## What does XOR mean?

XOR simply means one or the other but not both (or "eXclusive-OR") are true.

"You took an apple (x)OR you took an orange."

If you take neither or both, you didn't follow the rules and the entire thing is false - but parts (eg: you took an orange) can be true

If you take an orange and you did not not take an apple then you would have

"You took an apple" = false

"You took an orange" = true

"You took an apple (x)OR you took an orange." = false XOR true = true (exactly one must be true).

### Similar words like 'and', 'or', 'not' also can also form phrases that can be true or false.

These words are Logical operators.

Because Xor, Or, And all take two things (A or B, C and D) to make sense, they are called "binary operators" (binary meaning 2 - not to be confused with binary numbers yet).

## In Computers

From this you can see that XOR outputs a single yes/no (true/false) and takes two single yes/nos.

### In computers, a single no/yes value is referred to as a "bit" and is represented by 0's and 1's.

(aside: this is the smallest unit of computer information and helps form every other number computers use)

So you could see how you could say 0 XOR 1 = 1 from the above example and be saying the exact same thing.

From before, we know XOR acts on a pair of bits (since it is a 'binary operator') to output a new one.

if were to feed in two series of bits (1010,1001) into XOR we could make it check each corresponding pair of bits (the 1st pair, the 2nd pair, etc...)

1 XOR 1 = 0

0 XOR 0 = 0

1 XOR 0 = 1

0 XOR 1 = 1

so it would provide a third series of bits containing the result of each pair (0011)

In most modern implementations, this is actually what XOR does - it takes in two numbers representing series of bits and outputs a third being the result of comparing the two.

Because XOR can act on bits of a number in this way, it is referred to as a bitwise operation.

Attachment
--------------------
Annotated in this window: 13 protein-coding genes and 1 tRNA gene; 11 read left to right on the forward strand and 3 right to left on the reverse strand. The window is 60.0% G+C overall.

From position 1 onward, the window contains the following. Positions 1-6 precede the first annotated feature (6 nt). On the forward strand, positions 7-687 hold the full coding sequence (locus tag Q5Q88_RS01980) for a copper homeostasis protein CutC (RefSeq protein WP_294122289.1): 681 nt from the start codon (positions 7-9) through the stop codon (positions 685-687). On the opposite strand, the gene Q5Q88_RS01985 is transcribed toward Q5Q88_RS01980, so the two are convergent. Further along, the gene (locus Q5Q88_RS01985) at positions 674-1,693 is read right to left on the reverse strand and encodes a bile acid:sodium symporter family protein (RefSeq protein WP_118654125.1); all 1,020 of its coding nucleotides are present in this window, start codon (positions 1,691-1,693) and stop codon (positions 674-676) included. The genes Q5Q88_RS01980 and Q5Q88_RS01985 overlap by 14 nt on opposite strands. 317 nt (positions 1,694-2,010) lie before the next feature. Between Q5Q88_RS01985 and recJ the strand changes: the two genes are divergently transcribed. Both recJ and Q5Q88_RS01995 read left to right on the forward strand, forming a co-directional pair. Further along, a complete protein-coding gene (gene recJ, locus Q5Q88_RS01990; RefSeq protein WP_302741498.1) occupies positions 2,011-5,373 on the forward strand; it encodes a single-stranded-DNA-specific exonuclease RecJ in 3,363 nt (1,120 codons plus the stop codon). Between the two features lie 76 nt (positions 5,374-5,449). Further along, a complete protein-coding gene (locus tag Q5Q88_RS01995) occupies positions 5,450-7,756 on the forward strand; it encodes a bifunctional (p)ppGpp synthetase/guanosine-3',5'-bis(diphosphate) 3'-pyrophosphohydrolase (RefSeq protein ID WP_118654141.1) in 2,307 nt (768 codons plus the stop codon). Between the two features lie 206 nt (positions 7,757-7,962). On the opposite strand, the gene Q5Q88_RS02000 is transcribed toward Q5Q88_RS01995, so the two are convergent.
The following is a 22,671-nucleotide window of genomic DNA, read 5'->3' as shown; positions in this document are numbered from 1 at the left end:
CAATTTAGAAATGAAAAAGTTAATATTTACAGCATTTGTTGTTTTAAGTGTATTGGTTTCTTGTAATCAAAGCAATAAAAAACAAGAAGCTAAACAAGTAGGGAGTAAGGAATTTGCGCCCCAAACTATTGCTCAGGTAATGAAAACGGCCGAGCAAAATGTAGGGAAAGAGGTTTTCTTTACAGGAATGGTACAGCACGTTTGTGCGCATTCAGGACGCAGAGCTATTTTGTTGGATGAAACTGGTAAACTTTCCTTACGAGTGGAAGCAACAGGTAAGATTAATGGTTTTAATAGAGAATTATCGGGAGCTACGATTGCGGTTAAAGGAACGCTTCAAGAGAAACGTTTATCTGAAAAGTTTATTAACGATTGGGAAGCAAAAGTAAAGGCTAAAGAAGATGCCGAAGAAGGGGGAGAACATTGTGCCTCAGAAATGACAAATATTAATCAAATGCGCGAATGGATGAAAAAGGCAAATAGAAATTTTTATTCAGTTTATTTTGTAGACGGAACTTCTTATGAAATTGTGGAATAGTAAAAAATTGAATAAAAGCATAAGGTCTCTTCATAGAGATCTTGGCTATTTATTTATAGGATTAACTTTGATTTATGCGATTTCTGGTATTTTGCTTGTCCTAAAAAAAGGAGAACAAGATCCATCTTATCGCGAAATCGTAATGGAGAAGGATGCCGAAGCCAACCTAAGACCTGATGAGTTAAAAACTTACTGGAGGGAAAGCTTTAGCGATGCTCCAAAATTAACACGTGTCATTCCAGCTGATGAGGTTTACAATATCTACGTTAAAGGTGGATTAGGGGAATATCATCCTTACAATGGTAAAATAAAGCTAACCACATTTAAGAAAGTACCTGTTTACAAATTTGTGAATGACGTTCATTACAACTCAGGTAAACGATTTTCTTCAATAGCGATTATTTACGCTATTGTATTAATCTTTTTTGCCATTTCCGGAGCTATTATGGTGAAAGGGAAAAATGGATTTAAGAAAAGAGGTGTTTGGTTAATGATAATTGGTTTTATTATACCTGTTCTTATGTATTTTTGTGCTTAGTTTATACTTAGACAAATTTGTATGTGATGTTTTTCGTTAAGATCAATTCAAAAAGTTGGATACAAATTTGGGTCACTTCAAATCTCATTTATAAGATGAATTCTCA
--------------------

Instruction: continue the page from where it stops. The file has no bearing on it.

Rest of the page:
Finally consider that a modern byte on most systems is 8 bits, and serves as a basic unit for files in most systems to the extent that text is commonly saved as a byte for each letter.

Since bytes are made of bits (and can be represented as numbers), you can also XOR them - the result probably won't be text though if you put text in.

## Applications

One thing you may notice about XOR (considering the two inputs and one output) is that if you know any two values, you can tell for sure what the third is with certainty.

This is not the case with OR (? OR yes = yes) and AND ( ? AND no = no) which can be ambiguous.

In fact, XOR is self-reversible in that if you XOR any two values, you receive the third!

XOR also preserves the statistical randomness of values - a random value XORd with a nonrandom one can result in a value that is indistinguishable from random.

Because of these traits XOR is useful in efficient programming (swapping values without keeping track), some cryptography and many many other fields.

### XOR can be thought of in a few different useful ways as well:

• it shows you which bits are different between two inputs (detect change).  Combine with NOT to get an equivalence check XNOR.
• XORing an input against 1 always negates it (same as NOT)
• you can XOR bits against a "toggle mask" which negates only the selected bits. (selective NOT)

There are many other applications for XOR, these are just a few obvious examples.

## XOR and OTPs

The traits listed above (self-reversibility and preservation of randomness) make XOR a useful option to encode messages in an unbreakable cipher known as a one-time-pad. (although something with these qualities is not required).

In a one-time-pad you have a series of numbers or letters used as a secret "key" which ideally cannot be guessed, is not reused in any way, and will only be used for a single message.

By XORing each corresponding number of a key and a message, you receive a ciphertext which can't be reversed or easily anaylzed without information about the key or message. (assuming the key is strong/random). It could be considered a naive deniable encryption since a random key will produce a random-like result.

While this is useful in theory, used in the past by intelligence bodies, and even used in components of cryptography - it is not typically used as a crytographic option by itself in modern times.

## Tools and Tutorials for XORing

Nox Populi has made a video on the XOR operation that we recommend watching. It can be found here.

Crash Demons's tool from OTP22, XORs files with different offsets looking for ASCII characters. It can be found here

A truth table for XOR, AND, and OR:

XOR
x1 x2 x1⊕x2
0 0
0
0 1
1
1 0
1
1 1
0
AND
x1 x2 x1∧x2
0 0
0
0 1
0
1 0
0
1 1
1
OR
x1 x2 x1∨x2
0 0
0
0 1
1
1 0
1
1 1
1